Friday, November 27, 2009

Pantau signs new book-deal with PD Publishing USA

The Pantau Foundation is pleased to announce that Veronique Renard (a.k.a. Pantau) and PD Publishing USA have signed a book-deal to publish a second edition of her 2007 memoir PHOLOMOLO - No Man No Woman. The new edition is expected to be published in March 2013.

Here is a link to a video of Veronique signing the contract

Here is a link to PD Publishing's website
Jonathan Blair (spokesperson Pantau Foundation)

Monday, August 18, 2008


photo: Veronique Renard and Chen Hao

Bangkok, 18 August 2008
By Jonathan Blair


Author and pro-Tibet activist Veronique Renard and her partner were repeatedly harassed by the Chinese Security Police during their recent holiday in China.

Ms Renard, a Dutch national living in Thailand, and her partner, Mr Chen Hao, a Chinese national who is a professor in Bangkok, travelled to China on holiday. Ms Renard had no intentions to protest or demonstrate against the Chinese Government’s occupation of Tibet or the Olympic Games and carried no items associated with Tibet or the Dalai Lama.

Ms Renard and Mr Chen arrived at Shenzhen International Airport and were immediately treated with great suspicion at passport control, including intensive questioning and a thorough luggage search. Near Mr Chen’s home in Shenzhen, Chinese Security Police monitored their movements continuously.

While at a Shenzhen karaoke club, uniformed police stormed in and issued a warning for lewd behaviour, followed by a phone interrogation by a Shenzhen Immigration official the next day and a summons to the main police station. After being questioned for several hours, Ms Renard was warned that she might not be allowed to leave the country without their special permission. The couple’s photos and fingerprints were taken and both Ms Renard and Mr Chen were forced to make false statements, articulate pro-China sentiment, express their loyalty to the Chinese Government, and denounce the Dalai Lama and the concept of a free Tibet. During the ordeal, the couple learned Ms Renard’s name appeared as #95 on the notorious Chinese blacklist of about 6500 non-Chinese citizens, though she was marked as unarmed and not dangerous. Ms Renard decided to cut her trip short and left China the same night with the first available flight from Hong Kong.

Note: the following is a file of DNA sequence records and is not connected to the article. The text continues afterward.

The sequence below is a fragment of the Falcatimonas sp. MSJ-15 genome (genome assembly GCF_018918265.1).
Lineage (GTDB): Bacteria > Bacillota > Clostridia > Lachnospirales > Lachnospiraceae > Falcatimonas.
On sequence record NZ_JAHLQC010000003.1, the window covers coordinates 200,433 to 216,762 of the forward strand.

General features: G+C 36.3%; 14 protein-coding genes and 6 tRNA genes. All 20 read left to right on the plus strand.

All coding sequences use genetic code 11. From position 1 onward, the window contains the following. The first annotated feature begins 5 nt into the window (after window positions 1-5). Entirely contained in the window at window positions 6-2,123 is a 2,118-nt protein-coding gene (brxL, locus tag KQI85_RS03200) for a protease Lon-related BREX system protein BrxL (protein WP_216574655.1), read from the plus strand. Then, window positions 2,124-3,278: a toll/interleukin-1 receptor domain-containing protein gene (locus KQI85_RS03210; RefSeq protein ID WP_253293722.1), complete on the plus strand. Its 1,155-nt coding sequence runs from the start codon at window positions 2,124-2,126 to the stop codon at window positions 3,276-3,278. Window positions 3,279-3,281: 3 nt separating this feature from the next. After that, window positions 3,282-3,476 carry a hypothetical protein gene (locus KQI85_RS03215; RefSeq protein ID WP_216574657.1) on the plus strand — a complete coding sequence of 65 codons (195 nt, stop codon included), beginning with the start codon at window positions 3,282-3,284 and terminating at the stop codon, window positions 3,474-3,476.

Friday, May 25, 2007


Veronique Renard's latest memoir, PHOLOMOLO – NO MAN NO WOMAN has been released in the USA / United Kingdom in June 2007. Copies of the book are available in the USA at Barnes and Noble bookshops or can be ordered at Amazon USA, Canada, United Kingdom, Germany, France and Japan. Copies ordered by clients at Amazon or any other internet retailer outside North/South America are distributed from England. Veronique's books are banned in China.

"A delightfully funny, unabashedly erotic and deeply moving portrait" Andrea James (Hollywood director/editor)

"Pholomolo isn't the first memoir of a boy who became a woman. But Veronique Renard is the only one who became an author long before she decided to write about her corporeal journey" (Henk Roozendaal, the author of Katoi - An Unusual Love)

Some customer reviews (Amazon):http://www.amazon.com/Pholomolo-No-Man-Woman/product-reviews/0595446698/ref=dp_top_cm_cr_acr_txt?ie=UTF8&showViewpoints=1
This is the best, most enjoyable memoir I've read. Well over most I've encountered about the subject of transsexualism. Veronique is a superb story teller, very humorous at times, as well as painfully serious. Her honesty and directness is refreshing. She holds nothing back. She also has a commanding use of language, even though English isn't her mother tongue. If you are looking for a concise introduction into the world of authentic humanity I urge you to read this book. It isn't just about being born with a "birth defect" as the author artfully refers to it, it is about recognizing ones blessed uniqueness and how that uniqueness constuctively informs all of us. I hated finishing it. I sincerely hope this author will publish more. She has something we all can benefit from. Thanks Veronique (Pantau) for being bold enough to share your soul.
Pholomolo is the phenomenal life, so far, of a Dutch woman who grew up as a boy suffering schoolyard taunts and bullies until she had surgery at age 18. She then earned a PhD and worked up the corporate ladder until giving it all up to move to India. After a plane crash in the Himalayas, she spent seven years living as a neighbor of the Dalai Lama who bestowed a name upon her. A most fascinating read!!
Veronique Renard is a woman who has experienced a lot, both good and bad, in her life, and in this book she tells it honestly and without dissimulation. I was impressed. I do not usually feel much sympathy with post-op trannies, most of their problems being self-inflicted in my view, and my own girlfriend being non-op. However Veronique explains her thoughts and feelings so well that you can not help feeling kindly towards her. Her command of English is also good, despite a few tiny slips. On the whole a rewarding read and recommended.